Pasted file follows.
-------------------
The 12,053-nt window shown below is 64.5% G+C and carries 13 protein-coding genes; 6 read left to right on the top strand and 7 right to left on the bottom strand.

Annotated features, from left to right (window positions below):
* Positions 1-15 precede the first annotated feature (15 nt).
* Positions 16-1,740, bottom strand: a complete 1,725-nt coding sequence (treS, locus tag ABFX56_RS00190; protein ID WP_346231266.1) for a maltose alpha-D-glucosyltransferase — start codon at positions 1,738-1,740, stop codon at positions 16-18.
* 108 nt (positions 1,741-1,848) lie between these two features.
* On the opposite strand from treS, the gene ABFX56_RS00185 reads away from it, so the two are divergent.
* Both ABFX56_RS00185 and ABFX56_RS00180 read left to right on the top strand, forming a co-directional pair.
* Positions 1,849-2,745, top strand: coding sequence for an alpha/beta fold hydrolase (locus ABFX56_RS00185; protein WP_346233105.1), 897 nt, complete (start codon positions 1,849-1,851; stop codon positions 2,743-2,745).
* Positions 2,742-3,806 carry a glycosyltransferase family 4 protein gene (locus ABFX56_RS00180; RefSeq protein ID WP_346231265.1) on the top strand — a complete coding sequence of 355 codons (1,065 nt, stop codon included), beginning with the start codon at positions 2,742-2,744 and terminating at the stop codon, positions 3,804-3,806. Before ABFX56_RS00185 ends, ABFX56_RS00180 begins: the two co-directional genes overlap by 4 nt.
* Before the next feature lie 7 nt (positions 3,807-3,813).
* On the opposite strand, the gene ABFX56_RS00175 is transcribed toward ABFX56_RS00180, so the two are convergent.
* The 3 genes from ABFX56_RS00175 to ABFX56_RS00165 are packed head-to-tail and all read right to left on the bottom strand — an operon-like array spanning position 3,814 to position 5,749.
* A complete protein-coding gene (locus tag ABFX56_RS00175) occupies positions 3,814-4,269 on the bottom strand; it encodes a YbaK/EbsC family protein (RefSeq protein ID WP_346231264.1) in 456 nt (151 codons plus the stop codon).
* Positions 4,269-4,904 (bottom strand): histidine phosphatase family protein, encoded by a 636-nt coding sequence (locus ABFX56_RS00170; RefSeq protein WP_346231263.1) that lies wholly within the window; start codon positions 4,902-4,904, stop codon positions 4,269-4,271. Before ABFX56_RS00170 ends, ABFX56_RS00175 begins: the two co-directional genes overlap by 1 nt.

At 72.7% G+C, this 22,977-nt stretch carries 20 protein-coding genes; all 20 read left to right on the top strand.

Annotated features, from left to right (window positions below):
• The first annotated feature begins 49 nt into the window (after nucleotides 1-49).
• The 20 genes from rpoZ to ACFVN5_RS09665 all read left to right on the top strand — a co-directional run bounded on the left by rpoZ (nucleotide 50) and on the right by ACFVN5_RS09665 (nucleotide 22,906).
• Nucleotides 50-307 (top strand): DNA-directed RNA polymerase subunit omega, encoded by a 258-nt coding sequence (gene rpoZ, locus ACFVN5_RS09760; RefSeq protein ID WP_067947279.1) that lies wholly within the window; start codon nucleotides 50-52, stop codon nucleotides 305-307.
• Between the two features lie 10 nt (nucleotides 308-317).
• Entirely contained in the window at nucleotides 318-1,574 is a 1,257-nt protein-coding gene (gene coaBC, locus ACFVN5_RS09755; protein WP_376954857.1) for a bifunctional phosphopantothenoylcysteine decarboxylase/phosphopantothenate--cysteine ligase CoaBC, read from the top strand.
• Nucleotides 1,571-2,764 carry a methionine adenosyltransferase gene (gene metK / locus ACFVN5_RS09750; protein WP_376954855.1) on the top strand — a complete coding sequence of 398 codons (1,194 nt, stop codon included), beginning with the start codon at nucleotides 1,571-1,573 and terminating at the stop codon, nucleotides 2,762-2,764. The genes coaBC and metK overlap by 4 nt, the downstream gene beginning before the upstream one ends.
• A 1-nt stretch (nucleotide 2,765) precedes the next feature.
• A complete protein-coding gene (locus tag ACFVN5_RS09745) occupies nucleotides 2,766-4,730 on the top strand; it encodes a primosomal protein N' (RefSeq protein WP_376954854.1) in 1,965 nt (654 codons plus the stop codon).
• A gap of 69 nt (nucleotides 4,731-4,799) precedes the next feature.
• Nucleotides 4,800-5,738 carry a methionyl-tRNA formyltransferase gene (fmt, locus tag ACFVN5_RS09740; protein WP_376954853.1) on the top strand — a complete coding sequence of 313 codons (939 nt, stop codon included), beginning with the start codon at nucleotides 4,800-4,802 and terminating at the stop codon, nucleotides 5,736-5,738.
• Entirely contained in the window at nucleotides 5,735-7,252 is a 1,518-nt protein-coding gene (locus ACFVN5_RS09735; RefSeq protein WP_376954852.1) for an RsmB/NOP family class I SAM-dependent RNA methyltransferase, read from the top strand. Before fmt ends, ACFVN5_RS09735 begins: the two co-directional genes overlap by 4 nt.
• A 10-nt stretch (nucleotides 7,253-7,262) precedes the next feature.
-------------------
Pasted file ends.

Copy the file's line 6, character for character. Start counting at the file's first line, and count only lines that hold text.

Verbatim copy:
* On the opposite strand from treS, the gene ABFX56_RS00185 reads away from it, so the two are divergent.